WEST CHESTER TOWNSHIP, Ohio -- We all know that social media plays a big role in spreading the word about businesses. But McEw LLC takes that one step further -- it's a business that social media spawned.
It's the brainchild of Andrew McEwen, a graduate of Lakota West High School in West Chester, who'll be a sophomore this fall at Capital University in Columbus.
McEwen, who plays on the university's soccer team, loves soccer and loves to make videos. Over the summer of his junior year in high school, he and some classmates began making soccer videos that they uploaded to Instagram at @mcew_football, which now has more than 160,000 followers.
Last summer, at the height of the Pokemon Go craze, they filmed McEwen, dressed like a Pokemon character called Ash Ketchum, kicking a soccer ball, made to look like Pikachu, into a goal. It went viral, and even got a mention on Fox Sports.
McEwen posted videos of how he customized his soccer cleats. He posted photos of cleats, one of which had 242,000 views by 211,000 people. A video of him crushing an egg with a cleat garnered 776,000 views.
The team also posted videos about McEwen's life, which many viewers found inspiring. They started asking him questions about how to become soccer players themselves.
In January, he received an email from a mother who told him she'd enjoyed watching him grow up via video, and that he'd given her son a great example to follow.
"The moment I received that, I sort of just took a moment to realize the potential our (Instagram) account has to inspire people," McEwen said. "I thought, 'This needs to be something.' "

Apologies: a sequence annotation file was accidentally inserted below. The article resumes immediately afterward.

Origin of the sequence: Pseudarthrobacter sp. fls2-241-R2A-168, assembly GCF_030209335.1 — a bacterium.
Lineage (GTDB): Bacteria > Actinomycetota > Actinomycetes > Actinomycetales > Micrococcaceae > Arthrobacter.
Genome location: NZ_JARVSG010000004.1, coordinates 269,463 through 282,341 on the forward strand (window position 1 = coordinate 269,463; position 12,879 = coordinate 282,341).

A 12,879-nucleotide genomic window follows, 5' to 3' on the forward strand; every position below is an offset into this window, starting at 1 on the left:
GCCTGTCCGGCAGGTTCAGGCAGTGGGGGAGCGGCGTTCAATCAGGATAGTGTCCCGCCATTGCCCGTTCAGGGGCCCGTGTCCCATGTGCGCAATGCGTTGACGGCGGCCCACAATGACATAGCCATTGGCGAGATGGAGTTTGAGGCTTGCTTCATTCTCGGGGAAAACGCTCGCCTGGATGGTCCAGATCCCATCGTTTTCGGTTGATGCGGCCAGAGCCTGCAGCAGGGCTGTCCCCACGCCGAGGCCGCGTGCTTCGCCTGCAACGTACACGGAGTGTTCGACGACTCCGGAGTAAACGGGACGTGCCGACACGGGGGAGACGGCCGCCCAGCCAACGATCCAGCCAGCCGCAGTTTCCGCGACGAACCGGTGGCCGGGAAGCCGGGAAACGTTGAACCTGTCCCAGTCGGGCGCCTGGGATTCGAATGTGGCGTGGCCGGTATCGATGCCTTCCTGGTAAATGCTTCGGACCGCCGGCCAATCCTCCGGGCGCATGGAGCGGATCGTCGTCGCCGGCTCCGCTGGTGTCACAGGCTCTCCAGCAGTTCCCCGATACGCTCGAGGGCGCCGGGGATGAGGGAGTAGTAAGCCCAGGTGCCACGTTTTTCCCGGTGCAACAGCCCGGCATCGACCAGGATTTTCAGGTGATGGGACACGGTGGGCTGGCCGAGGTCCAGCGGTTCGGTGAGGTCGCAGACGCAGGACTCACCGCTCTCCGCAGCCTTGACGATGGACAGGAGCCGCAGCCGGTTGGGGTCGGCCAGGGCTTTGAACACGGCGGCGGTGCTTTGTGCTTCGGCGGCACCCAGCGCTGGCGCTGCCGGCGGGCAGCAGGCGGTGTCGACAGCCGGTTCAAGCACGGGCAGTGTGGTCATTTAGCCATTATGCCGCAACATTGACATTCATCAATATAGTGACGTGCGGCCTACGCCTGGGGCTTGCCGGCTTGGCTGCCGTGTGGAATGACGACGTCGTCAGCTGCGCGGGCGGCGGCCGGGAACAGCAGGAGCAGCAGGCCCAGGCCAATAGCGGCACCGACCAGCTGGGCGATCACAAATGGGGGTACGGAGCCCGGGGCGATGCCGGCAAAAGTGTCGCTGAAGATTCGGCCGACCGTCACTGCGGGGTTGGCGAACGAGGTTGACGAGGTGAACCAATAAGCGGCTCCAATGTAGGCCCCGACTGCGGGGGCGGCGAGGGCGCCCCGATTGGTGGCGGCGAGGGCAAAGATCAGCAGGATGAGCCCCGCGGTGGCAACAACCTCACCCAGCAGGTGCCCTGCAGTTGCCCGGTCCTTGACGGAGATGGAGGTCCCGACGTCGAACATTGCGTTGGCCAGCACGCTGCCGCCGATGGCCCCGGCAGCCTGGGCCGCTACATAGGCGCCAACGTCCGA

That something was McEw LLC, which McEwen created along with high school classmate Jackson Welch and college classmate Chandler Freeman.
"We had this audience, we saw this opportunity and built the company to sort of inspire people," McEwen said.
Its first product is a T-shirt of a simple design: the word "Strive" on the front, and a logo designed to look like a pair of wings on the back. They come in gray, plastic packages imprinted with the logo and splattered with white paint, like a Jackson Pollock painting.
"It's a piece of artwork on its own," Welch said of the packaging. "When you get it in the mail, you know it's something of quality."
They began selling T-shirts on their website on May 7 for $30 plus postage. Less than a week later, they had sold more than 100, shipping them to countries as far away as Indonesia.
They'd originally had 250 T-shirts printed, and were ordering another 250 because they had already run out of their supply of small and large sizes for men. That was in part because women were buying the small men's shirts, because they liked the wider shoulders and looser fit at the bottom, McEwen said.
Freeman fulfills the orders using the U.S. Postal Service station at Capital University. When he sends a T-shirt to a country he hasn't sent one to before, he includes a note letting the buyer know that they are the first in that country.
The T-shirts have made a profit -- McEwen wouldn't say how much. But it's enough to enable the founders to buy more T-shirts and keep the business going. So far, they've bootstrapped the business, whose expenses have been minimal, from their own funds.
They plan to continue to expand the business into other apparel. When you see someone wearing the wings logo, McEwen said, they want you to think, "That person's a striver -- they're being the best they possibly can."
But there's more to their business than selling stuff. With the idealism of youth, McEwen and Welch say they care about their customers, and want them to be strivers. They've created a community of like-minded people, many of whom have volunteered to help them spread the word about Strive.
"Follow the strive idea and you can keep building yourself … despite what life throws at you," McEwen said.